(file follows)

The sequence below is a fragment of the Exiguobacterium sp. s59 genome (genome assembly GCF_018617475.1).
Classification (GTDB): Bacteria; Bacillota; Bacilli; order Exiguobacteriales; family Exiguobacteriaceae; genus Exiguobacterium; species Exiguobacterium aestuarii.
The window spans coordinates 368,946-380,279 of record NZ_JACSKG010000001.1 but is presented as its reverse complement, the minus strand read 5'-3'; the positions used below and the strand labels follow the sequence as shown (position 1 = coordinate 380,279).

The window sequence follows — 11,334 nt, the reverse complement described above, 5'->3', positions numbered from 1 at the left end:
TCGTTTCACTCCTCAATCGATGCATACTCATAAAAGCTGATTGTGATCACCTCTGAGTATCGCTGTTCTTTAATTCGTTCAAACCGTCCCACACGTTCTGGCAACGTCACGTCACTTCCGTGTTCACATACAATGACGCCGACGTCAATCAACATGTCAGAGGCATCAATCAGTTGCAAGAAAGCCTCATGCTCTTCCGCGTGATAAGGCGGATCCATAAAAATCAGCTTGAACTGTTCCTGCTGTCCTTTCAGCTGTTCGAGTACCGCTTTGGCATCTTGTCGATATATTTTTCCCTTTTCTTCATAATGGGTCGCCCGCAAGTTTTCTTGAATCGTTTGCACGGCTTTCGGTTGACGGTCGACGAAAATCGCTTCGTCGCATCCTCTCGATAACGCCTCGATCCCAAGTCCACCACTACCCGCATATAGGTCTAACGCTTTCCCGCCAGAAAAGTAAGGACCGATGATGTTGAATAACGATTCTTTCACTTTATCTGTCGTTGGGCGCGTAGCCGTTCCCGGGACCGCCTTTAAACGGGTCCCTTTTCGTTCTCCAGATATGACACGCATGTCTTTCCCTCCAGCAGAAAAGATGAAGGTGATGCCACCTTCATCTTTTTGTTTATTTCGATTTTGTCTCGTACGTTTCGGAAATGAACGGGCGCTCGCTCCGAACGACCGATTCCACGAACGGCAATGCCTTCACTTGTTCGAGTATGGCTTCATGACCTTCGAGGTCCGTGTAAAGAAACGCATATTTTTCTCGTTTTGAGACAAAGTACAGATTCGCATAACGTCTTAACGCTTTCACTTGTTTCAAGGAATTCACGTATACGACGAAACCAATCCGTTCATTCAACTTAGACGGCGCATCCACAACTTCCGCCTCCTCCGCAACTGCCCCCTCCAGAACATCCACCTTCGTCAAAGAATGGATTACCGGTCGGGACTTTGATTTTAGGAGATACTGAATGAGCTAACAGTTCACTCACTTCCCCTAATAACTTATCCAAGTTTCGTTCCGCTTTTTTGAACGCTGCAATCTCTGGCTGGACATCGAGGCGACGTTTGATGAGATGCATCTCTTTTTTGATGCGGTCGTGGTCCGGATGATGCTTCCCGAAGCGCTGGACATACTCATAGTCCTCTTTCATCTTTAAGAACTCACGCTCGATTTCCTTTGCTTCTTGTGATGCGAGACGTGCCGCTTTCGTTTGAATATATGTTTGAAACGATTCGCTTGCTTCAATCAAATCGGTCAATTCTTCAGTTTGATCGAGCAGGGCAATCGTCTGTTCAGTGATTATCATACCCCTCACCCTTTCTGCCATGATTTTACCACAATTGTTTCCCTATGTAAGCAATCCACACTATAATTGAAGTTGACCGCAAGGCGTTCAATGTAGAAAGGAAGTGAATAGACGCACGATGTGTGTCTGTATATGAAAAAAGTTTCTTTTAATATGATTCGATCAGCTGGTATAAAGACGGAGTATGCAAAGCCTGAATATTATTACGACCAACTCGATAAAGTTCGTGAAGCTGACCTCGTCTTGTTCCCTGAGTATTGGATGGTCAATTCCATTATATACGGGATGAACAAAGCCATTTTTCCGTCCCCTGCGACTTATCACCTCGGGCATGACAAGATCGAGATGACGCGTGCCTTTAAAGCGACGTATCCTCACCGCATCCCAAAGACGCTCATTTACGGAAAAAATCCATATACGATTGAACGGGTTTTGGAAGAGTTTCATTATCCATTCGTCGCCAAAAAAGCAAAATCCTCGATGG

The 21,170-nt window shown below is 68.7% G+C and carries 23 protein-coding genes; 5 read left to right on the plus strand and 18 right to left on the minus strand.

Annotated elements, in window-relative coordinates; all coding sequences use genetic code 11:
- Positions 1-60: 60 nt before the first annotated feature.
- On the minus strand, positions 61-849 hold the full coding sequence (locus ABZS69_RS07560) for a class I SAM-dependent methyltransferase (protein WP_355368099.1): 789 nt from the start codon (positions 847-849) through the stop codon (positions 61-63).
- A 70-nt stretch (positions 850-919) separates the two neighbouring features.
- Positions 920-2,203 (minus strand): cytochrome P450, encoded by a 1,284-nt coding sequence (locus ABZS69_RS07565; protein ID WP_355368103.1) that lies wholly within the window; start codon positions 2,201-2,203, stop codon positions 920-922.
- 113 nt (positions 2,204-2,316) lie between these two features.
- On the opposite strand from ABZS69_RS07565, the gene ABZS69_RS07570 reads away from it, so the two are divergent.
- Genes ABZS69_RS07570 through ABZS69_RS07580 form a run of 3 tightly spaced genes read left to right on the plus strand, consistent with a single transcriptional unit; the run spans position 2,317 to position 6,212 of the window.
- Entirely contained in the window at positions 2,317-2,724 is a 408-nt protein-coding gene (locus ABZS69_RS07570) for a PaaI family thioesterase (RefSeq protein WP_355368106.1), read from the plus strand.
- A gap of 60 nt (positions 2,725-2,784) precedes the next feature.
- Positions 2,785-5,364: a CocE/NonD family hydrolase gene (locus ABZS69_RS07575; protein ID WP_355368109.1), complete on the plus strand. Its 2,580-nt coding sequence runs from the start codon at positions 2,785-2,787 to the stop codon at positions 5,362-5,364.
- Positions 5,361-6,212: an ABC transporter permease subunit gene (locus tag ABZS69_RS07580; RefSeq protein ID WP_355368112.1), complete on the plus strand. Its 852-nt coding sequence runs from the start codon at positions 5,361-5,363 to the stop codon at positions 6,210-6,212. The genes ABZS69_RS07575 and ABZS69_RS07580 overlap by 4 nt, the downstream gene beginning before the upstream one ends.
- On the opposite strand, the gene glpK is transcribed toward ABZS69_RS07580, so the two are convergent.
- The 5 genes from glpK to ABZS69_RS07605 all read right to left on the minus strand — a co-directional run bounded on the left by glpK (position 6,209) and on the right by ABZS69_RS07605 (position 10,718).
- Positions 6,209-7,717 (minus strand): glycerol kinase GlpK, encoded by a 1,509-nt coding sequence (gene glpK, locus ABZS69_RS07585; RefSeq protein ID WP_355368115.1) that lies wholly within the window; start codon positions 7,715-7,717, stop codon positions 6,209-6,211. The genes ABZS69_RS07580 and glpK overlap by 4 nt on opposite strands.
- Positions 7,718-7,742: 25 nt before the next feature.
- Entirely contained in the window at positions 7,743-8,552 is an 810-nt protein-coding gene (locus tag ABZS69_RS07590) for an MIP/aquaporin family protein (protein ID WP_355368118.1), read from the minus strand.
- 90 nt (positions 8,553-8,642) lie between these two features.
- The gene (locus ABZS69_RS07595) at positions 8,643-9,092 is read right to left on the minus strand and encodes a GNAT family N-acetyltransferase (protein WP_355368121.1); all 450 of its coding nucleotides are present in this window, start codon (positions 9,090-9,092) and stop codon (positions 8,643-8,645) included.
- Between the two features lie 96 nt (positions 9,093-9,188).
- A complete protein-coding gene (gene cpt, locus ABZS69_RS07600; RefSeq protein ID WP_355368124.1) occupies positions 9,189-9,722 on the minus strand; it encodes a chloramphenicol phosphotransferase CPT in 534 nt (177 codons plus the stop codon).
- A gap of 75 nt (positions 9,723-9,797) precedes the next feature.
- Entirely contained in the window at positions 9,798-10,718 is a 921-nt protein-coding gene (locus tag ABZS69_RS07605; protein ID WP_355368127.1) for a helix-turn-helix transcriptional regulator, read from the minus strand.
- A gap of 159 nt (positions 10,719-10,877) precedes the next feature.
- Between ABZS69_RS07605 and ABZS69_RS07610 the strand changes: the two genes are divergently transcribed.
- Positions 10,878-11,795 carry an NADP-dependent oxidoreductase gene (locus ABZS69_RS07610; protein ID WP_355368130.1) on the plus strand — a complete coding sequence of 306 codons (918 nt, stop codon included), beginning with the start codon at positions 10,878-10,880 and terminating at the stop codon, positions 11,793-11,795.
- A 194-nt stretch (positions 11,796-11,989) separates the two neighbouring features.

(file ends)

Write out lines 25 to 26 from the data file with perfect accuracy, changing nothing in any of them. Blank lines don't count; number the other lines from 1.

- The gene (locus ABZS69_RS07595) at positions 8,643-9,092 is read right to left on the minus strand and encodes a GNAT family N-acetyltransferase (protein WP_355368121.1); all 450 of its coding nucleotides are present in this window, start codon (positions 9,090-9,092) and stop codon (positions 8,643-8,645) included.
- Between the two features lie 96 nt (positions 9,093-9,188).